Negligent valuations and lenders losses (Barclays Bank v Christie Owen & Davies)

Negligent valuations and lenders losses (Barclays Bank v Christie Owen & Davies)

The liability of a property valuer for a lender’s losses resulting from a negligent valuation is examined by barrister Nicola Rushton, of Hailsham Chambers, in the light of Barclays Bank v Christie Owen & Davies.

Original news

Barclays Bank plc v Christie Owen & Davies Ltd (trading as Christie & Co) [2016] EWHC 2351 (Ch), [2016] All ER (D) 06 (Oct)

The Chancery Division ordered the defendant property valuer to pay damages to the claimant lender, a bank which had sustained losses after it made a loan to a borrower in reliance on the defendant’s valuation of three properties. The court found that the defendant had been negligent in adopting the wrong basis for valuing the properties and thereby over-valuing them, which had caused the claimant’s losses when the borrower was placed in administration and the properties were sold at a price substantially lower than the defendant’s valuation. However, the court held that the bank had been contributorily negligent, so that it would only be entitled to 60% of the sum that it sought.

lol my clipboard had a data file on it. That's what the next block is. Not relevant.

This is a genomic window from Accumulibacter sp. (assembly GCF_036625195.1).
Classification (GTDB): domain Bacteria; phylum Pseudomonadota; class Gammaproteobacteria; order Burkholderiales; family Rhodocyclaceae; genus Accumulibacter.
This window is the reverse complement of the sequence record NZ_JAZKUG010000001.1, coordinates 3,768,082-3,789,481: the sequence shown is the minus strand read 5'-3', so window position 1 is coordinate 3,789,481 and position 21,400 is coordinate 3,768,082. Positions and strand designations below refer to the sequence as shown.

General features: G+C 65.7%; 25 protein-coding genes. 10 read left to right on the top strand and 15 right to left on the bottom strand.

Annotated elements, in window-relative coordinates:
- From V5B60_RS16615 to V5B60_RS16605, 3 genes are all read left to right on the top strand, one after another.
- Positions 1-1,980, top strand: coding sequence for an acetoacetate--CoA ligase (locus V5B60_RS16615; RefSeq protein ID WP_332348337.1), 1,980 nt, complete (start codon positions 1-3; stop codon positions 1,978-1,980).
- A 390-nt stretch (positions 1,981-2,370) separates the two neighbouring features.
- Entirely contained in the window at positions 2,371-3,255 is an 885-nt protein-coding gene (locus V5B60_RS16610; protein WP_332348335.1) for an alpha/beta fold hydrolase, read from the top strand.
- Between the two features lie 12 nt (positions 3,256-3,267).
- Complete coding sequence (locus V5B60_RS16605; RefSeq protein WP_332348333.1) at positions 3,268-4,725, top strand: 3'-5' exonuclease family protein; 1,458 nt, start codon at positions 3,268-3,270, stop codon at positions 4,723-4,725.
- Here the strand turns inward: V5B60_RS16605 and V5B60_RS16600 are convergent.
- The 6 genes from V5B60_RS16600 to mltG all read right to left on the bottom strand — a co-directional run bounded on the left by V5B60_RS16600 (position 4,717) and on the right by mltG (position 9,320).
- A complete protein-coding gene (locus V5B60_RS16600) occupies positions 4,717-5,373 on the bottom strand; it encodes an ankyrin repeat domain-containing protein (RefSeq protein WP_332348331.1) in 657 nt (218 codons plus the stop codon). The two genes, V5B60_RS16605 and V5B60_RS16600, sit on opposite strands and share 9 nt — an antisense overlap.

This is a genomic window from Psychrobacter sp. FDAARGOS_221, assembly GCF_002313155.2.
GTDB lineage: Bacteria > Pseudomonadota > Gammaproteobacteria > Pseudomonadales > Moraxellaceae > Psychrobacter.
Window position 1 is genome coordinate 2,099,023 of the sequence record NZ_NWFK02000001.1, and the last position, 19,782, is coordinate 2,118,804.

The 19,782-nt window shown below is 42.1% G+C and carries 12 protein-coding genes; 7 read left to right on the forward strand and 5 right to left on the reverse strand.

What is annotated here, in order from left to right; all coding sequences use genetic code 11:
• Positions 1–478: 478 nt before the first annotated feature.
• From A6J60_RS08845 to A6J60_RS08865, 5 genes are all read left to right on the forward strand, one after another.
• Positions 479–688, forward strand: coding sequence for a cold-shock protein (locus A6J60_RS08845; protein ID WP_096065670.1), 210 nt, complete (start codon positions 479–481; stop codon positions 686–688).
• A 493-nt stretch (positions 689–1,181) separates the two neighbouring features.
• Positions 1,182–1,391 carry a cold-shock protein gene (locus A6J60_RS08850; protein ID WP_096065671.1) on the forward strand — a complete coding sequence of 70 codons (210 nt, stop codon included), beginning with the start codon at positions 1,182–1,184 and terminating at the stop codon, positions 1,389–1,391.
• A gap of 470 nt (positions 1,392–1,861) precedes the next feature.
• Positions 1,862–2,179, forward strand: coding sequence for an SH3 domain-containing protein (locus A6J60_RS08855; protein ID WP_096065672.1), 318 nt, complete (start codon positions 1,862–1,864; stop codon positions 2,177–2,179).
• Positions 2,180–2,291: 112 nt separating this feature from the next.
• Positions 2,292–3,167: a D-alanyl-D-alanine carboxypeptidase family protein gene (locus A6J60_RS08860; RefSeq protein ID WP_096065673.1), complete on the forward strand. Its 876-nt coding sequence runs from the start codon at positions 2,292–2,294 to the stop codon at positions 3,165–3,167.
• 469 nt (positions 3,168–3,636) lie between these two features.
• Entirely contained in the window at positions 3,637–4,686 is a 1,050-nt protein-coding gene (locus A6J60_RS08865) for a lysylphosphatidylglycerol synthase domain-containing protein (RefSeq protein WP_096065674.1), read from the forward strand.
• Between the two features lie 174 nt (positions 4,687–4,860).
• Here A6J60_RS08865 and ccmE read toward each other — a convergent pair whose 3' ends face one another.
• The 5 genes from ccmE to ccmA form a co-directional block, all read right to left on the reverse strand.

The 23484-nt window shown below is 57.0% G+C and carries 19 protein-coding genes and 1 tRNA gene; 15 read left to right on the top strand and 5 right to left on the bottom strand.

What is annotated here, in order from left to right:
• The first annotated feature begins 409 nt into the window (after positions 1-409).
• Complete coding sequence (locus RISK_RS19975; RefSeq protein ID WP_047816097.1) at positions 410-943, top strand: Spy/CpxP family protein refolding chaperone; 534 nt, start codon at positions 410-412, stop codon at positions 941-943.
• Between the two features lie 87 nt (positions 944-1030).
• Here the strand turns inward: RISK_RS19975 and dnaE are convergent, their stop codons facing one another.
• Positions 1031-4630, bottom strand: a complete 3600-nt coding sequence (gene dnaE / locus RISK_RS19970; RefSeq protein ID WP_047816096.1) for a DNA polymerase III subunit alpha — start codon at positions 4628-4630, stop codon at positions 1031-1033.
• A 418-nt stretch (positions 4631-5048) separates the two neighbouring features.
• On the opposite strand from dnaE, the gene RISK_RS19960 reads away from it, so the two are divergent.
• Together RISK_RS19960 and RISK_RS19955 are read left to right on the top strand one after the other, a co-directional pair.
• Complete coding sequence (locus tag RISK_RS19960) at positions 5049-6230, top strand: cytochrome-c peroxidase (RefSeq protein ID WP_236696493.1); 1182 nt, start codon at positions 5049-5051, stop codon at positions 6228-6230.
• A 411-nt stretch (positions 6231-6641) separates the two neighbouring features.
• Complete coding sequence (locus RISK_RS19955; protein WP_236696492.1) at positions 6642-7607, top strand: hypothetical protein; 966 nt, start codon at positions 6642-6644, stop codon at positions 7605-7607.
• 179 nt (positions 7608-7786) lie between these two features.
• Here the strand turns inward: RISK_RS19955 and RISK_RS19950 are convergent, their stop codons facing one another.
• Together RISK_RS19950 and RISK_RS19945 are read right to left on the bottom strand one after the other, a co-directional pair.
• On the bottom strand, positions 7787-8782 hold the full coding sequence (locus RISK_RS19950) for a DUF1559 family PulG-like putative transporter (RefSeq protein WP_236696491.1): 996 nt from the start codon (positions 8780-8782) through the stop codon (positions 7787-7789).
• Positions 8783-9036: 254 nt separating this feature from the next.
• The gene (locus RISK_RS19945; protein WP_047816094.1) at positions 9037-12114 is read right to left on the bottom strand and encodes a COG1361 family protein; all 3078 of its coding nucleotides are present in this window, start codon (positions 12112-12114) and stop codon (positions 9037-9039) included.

What was the background to the case?

The claimant alleged that the defendant had over-valued three amusement arcades in Great Yarmouth. The borrower already owned two of them and applied for an equity release loan to buy the third. The defendant was instructed to value all three, on a trading valuation basis. It valued the three arcades at £4.2m in total.

What issues were before the court?

The eight principal issues were whether:

  • the defendant had adopted the correct basis for the trading valuation
  • the arcades were negligently over-valued and how the court should reach that decision